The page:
90

While browsing through the gcc compiler source code (gcc/c-family/c-pragma.c) I see:

typedef struct GTY(()) align_stack {
  int                  alignment;
  tree                 id;
  struct align_stack * prev;
} align_stack;

and regardless of having lots of C programming years behind me, these bits: (()) are totally unknown to me yet. Can someone please explain what they mean? Google does not seem to find it.

  • And what is this GTY? It's not defined in the language standard. See your code. – Alexey Frunze Feb 15 '13 at 8:57
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    is GTY a macro??? – Anshul Feb 15 '13 at 8:59
  • 1
    You can find it on Google by specifying site in query string as follows:GTY site:gcc.gnu.org – ericson Feb 20 '13 at 1:38
81

They are GCC internal "magic", i.e. part of the compiler implementation itself.

See this page which talks about their use. The macro is used to mark types for garbage-collection purposes. There can be arguments too, see this page for details.

UPDATE:: As pointed out by Drew Dorman in a comment, the actual double parenthesis are not part of the "internalness" of the GNU implementation; they're commonly used when you want to collect an entire list of arguments into a single argument for the called macro. This can be useful sometimes when wrapping e.g. printf(), too. See this question, for more on this technique.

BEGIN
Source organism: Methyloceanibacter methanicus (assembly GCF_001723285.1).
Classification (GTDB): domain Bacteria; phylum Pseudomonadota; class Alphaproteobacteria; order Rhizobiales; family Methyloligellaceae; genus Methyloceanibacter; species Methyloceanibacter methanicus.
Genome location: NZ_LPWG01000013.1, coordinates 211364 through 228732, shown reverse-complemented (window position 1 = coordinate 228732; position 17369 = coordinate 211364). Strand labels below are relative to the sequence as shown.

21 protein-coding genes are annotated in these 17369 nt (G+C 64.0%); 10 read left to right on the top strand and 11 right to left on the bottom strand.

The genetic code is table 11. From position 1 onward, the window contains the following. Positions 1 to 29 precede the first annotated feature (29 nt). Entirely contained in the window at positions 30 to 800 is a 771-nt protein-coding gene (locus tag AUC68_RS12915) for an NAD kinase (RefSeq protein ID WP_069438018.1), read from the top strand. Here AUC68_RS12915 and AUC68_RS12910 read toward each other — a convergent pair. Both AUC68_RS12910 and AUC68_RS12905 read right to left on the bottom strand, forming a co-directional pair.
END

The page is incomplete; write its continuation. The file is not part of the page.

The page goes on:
• 5
    @Krishnabhadra explanation can be found on the linked site. Further explanation about the GCC features related to the GTY-marker imo would be beyond the scope of this particular question and answer. – Arne Mertz Feb 15 '13 at 9:06
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    (()) itself is not gcc magic. It allows an text that includes commas to be passed to a macro as a single argument. For any C/C++ compiler. – Drew Dormann Feb 15 '13 at 16:36
45

In general, it's used with macros to shield commas. Given #define foo(a,b), the macro invocation foo(1,2,3) would be illegal. Using an extra pair of parenthesis clarifies which comma is shielded: foo((1,2),3) versus foo(1,(2,3)).

In this case, the GTY can take multiple arguments, separated by commas, but all these commas must be shielded. That's why the inner () surround all arguments.

  • 2
    Can you explain why somebody should use such a call ? – swaechter Feb 15 '13 at 11:11
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    E.g. #define PRINT_A_LOT(a,b) printf("prefix\n"); printf a; printf("infix\n"); printf b; printf("suffix\n"); (In C++ there are nicer solutions than macro's, of course). – MSalters Feb 15 '13 at 12:52
  • @Albertus: would also be nice, if you pass templates to a macro Macro((Pair<int, int>), ...). Although then you run in additional trouble, getting rid of the parenthesis within the macro – BeniBela Feb 21 '13 at 13:46

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